A Breath of Fresh Research

The Porter team were out in force at the recent UCL Division of Medicine Retreat at Canary Wharf.

Most of the team presented their vital work and two well received projects were sponsored by Breathing Matters.

Dr Sharenja Ratnakumar presented the findings of a study summarised by Dr Hannah Torlot, the Breathing Matters Whitaker Clinical Fellow 2022.

The study aimed to tackle the treatment challenges associated with non-specific interstitial pneumonitis (NSIP) and explore the potential of using PET imaging to predict disease course and treatment response. They recruited 96 NSIP patients and utilized 18F-FDG PET/CT scans to measure lung metabolic activity. Among these patients, 13 underwent PET imaging before and after cyclophosphamide (immunosuppressive therapy).

The study findings revealed a significant association between higher background lung activity and increased mortality in NSIP patients. In the group treated with cyclophosphamide, the background activity to maximum uptake ratio (target background ratio–TBR) was higher in patients that eventually developed idiopathic pulmonary fibrosis (IPF).

[Figure show scleroderma associated ILD with NSIP pattern. Left panel shows inspiratory HRCT slice; right panel matched FDG PET]

The discussion around these results indicates that background lung activity may give an indication of underlying inflammation and a marker of disease severity. Additionally, the increased TBR observed after cyclophosphamide treatment in IPF patients may suggest that immunosuppression may be unfavourable in this patient sub-group. Consequently, these findings underscore the potential benefits of initiating anti-fibrotic treatment earlier in this specific patient population.

Overall, this study provides valuable insights into the management of NSIP, demonstrating the potential use of imaging techniques as indicators of treatment response. Further research in this domain holds the promise of refining the timing of therapeutic interventions and ultimately leading to improved patient outcomes.


Dr Emma Denneny, the Breathing Matters Whittington Clinical Fellow, also presented some exciting work.

Many individuals experience long-lasting health issues after recovering from COVID-19, but we don’t fully understand why, which makes it hard to develop effective treatments. Researchers have studied the proteins in the blood during the early stages of the disease and identified biomarkers that help stratify patients by disease severity and provide potential targets for treatment. We hope to apply this approach to understand long COVID better, a complex and poorly understood condition, and identify individuals who are more likely to have persistent symptoms.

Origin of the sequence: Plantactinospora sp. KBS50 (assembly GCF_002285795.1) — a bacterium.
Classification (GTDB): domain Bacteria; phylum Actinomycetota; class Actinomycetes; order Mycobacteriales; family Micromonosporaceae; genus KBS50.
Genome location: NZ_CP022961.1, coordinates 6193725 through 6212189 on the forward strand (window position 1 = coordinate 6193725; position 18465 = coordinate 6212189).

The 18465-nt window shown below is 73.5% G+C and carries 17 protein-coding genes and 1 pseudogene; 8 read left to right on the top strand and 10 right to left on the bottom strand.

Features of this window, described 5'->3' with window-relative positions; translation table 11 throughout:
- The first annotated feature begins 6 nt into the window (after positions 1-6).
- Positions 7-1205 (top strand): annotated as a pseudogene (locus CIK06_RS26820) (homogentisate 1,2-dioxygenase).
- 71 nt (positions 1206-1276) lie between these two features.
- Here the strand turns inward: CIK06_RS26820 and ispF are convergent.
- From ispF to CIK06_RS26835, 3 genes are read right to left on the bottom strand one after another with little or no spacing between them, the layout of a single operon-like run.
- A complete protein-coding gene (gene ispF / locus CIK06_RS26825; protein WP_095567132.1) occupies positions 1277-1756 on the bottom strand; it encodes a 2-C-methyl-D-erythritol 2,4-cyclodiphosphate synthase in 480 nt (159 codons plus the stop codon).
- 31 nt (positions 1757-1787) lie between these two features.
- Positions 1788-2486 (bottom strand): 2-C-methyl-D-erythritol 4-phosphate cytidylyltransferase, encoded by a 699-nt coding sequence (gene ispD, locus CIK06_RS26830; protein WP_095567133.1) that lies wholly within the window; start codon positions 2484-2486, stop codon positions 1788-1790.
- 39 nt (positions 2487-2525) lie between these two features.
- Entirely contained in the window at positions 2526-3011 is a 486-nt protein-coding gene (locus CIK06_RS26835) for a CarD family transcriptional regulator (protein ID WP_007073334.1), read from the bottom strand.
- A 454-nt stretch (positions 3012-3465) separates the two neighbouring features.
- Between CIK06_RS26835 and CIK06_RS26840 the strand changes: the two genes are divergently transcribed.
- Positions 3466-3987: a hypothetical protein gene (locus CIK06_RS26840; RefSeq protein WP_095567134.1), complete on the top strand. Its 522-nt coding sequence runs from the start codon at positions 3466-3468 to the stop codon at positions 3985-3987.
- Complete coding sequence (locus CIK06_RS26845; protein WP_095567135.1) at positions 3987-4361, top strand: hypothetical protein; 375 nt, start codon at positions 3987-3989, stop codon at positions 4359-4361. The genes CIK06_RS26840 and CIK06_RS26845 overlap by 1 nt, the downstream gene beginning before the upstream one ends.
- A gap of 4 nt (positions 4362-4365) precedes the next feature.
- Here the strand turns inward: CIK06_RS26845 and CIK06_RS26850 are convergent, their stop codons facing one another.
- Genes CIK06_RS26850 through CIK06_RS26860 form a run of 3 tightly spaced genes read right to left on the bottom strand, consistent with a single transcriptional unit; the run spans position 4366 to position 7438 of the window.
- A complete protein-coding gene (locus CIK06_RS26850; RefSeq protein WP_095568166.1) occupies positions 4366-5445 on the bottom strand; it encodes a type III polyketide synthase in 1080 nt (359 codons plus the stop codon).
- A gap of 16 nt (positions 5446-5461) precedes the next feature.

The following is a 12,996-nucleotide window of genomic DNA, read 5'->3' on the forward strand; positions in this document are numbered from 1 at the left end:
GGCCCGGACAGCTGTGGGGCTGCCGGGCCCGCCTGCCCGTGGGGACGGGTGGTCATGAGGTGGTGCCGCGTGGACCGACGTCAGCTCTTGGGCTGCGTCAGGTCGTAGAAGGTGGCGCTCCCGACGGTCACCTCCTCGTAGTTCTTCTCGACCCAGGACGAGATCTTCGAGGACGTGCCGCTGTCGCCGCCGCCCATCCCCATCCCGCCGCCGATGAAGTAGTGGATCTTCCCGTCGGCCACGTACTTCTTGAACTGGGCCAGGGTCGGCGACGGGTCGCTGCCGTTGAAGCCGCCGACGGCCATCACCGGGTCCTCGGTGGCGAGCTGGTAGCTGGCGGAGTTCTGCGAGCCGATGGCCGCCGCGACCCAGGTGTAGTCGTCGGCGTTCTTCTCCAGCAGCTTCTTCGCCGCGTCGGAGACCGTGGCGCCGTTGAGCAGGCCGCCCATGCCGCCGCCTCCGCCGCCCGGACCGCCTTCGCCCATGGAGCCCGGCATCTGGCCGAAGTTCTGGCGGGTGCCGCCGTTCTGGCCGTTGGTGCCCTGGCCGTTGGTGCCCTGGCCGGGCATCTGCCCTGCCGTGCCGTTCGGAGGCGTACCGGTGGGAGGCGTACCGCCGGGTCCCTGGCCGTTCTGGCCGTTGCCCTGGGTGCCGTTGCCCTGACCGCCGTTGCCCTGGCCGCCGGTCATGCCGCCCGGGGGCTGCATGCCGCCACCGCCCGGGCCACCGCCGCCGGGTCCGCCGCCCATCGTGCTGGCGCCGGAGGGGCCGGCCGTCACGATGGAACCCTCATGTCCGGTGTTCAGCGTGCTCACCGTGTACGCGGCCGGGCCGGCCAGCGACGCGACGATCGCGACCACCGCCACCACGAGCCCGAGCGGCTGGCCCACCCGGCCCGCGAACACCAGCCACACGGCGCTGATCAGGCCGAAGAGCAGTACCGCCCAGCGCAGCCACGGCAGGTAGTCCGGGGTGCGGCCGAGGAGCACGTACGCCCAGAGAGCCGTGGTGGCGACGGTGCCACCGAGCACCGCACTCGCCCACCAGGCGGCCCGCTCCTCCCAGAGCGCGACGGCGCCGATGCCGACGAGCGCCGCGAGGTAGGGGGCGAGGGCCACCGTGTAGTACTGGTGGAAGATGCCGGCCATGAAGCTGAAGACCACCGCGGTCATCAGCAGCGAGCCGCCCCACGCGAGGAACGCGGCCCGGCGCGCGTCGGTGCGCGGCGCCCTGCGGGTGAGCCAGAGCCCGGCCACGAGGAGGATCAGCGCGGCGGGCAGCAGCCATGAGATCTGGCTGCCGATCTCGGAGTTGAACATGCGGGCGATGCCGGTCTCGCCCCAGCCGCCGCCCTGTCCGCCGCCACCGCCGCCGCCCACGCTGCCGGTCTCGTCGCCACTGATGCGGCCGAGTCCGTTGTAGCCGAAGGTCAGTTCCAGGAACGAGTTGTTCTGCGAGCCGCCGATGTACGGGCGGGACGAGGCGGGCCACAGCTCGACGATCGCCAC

In our study, we took blood samples from 138 patients attending the UCLH COVID-19 follow-up service and we used a special technique called mass spectrometry-based proteomics, to identify the proteins present in the blood and learn about their unique features. After that, we analysed the data using specific software to find meaningful patterns and information. 

We are particularly interested in identifying proteins related to residual lung damage and common symptoms in long COVID, specifically fatigue. Out of the 138 samples, 78 were hospitalised and 60 patients were managed in the community. Those with residual lung abnormalities 3 months after infection were older males who required respiratory support in hospital and had more severe disease. Proteins identified in this group were related to lipid transport, vitamin metabolism, wound healing and inflammation, suggesting a role in immune dysregulation. Fatigue was more common in middle-aged women following COVID-19 infection in the community, and protein expression in this group was also suggestive of immune dysfunction. 

Further work will establish whether these identified protein patterns related to immune dysregulation, lipid metabolism and wound healing are consistent and reproducible. The ultimate aim is to identify and validate a specific set of proteins that can serve as a signature for well-defined groups of patients with long COVID. 


[May 2023]

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